Five minutes in: I snipped parsley with scissors because the newsletter said to keepclose and cut a little extra to add to the salad. Then I whisked the eggs with yogurt, walnuts, and parsley. Frittata prep: Check.
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Ten minutes in: I chopped some endive, celery, cucumber, and scallion for my salad (my parsley was already ready) and added those to a bowl of leftover barley from the other night (another tip I’m happy the newsletter reminded me of: Always have cooked grains in the fridge). While I didn’t remember to get out a garbage bowl, I did make a little “trash pile” for easy sweeping into the compost.
Then I remembered the dressing. This is always my least favorite part of making a salad because the balance needs to be just right. That can take time, and I didn’t heed (but should have!) the newsletter’s advice to buy something premade where you can, in this case something to serve as the base for my dressing.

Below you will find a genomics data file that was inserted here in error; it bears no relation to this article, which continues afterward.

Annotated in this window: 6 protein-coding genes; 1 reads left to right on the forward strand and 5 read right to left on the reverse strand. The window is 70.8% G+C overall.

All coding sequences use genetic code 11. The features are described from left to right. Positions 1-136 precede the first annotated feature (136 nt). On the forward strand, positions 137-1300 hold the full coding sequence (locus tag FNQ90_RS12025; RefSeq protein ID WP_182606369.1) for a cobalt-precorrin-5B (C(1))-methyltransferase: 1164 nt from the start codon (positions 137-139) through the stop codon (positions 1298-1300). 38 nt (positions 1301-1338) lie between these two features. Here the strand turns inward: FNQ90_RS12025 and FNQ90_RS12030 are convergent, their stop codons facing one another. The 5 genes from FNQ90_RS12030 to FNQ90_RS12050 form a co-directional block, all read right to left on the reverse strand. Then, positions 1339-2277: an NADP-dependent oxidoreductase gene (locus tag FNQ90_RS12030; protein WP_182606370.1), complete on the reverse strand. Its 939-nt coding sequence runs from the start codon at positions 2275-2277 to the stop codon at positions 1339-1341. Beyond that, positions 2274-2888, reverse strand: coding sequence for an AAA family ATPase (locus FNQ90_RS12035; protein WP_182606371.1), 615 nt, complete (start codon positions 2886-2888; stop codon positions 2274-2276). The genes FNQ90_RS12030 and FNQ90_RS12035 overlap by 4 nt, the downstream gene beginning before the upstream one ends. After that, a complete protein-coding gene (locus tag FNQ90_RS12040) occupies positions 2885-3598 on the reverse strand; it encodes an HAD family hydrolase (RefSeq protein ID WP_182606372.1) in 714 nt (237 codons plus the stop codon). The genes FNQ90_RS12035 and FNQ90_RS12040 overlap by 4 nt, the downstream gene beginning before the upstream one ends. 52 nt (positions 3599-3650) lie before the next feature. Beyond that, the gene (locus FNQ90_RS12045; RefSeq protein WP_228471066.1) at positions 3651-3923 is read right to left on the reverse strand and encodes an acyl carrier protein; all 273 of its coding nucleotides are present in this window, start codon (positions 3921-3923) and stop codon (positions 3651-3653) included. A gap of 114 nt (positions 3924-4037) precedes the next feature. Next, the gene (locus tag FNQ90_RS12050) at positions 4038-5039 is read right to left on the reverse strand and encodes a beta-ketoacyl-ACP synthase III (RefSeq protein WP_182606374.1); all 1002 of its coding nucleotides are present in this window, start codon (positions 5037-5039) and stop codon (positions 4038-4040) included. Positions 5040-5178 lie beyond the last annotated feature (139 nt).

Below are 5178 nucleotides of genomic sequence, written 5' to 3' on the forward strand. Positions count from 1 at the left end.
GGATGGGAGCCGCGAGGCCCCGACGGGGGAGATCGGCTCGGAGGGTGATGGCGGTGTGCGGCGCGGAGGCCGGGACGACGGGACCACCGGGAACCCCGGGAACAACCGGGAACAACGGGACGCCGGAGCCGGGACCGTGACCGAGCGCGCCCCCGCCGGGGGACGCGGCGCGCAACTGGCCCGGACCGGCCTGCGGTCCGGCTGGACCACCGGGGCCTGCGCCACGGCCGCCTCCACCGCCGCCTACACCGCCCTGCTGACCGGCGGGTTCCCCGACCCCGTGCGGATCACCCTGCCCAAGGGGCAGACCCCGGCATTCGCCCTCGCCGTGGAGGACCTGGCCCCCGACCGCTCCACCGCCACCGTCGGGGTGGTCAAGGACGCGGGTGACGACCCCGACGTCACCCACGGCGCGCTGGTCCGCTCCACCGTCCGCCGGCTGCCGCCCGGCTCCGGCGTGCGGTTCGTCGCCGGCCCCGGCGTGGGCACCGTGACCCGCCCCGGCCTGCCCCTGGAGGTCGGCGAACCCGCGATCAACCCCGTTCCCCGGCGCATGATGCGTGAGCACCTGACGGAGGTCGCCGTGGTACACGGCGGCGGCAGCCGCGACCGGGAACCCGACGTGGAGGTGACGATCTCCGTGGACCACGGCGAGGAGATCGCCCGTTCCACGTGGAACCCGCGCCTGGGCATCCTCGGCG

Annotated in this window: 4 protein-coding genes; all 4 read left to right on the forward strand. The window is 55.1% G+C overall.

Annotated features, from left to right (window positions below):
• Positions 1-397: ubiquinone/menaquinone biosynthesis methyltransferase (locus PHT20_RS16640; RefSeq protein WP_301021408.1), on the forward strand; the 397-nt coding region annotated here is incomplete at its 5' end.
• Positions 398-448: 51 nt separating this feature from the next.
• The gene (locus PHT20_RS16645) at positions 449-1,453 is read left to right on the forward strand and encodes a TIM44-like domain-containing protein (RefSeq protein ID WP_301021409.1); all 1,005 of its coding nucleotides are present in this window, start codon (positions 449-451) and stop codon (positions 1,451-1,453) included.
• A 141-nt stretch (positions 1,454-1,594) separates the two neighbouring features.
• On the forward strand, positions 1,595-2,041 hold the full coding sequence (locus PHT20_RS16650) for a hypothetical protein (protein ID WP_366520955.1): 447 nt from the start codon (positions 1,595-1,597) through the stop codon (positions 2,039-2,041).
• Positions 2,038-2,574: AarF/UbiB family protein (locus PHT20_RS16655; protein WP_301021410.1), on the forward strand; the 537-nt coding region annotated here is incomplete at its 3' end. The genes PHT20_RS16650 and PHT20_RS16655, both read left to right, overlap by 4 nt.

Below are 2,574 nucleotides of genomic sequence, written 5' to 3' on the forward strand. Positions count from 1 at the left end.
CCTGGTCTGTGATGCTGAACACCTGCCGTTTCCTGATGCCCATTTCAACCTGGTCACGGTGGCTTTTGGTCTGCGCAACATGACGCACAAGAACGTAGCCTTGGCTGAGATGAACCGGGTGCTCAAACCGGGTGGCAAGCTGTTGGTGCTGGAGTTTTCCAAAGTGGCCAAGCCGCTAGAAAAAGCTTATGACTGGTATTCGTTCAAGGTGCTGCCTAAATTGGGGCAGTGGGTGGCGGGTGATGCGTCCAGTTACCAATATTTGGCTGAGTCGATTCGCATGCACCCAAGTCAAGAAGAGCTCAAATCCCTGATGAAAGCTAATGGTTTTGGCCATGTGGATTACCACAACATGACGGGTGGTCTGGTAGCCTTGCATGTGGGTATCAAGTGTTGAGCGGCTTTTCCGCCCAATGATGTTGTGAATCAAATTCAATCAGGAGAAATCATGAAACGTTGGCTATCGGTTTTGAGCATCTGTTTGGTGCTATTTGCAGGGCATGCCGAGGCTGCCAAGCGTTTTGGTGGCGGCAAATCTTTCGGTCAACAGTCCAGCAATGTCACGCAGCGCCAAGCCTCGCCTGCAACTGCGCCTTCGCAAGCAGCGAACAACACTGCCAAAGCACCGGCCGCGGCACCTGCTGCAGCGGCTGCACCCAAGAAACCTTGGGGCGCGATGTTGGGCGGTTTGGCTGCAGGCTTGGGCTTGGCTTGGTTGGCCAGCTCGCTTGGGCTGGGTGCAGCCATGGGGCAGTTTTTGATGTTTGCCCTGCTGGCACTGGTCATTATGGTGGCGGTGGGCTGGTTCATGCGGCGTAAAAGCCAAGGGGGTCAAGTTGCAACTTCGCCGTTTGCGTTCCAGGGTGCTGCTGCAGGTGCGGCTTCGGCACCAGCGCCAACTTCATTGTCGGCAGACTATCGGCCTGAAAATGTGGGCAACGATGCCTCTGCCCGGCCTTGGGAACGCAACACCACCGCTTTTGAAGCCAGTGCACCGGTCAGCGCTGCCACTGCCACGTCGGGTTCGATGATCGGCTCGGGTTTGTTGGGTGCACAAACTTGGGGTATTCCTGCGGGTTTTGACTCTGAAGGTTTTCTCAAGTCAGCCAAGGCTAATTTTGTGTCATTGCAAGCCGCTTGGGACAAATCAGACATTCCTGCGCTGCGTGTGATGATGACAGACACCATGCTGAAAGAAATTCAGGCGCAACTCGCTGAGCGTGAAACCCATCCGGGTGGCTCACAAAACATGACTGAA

Twenty minutes in: While I twiddled my thumbs thinking about what kind of dressing to make (this is not the key to speedy cooking), I noticed the scallions and the yogurt container still hanging out on the counter. I would need to turn the broiler on for the frittata anyways, so I set it a little early and charred some scallions for what would be a yogurt dressing. Aha! Into the jar where the frittata walnuts once lived, I added yogurt, olive oil, sherry vinegar, chile flakes, salt, and pepper. Then I snipped in the scallions, screwed on the top, and shook up the charred scallion-yogurt dressing. Bright and crunchy salad: Check.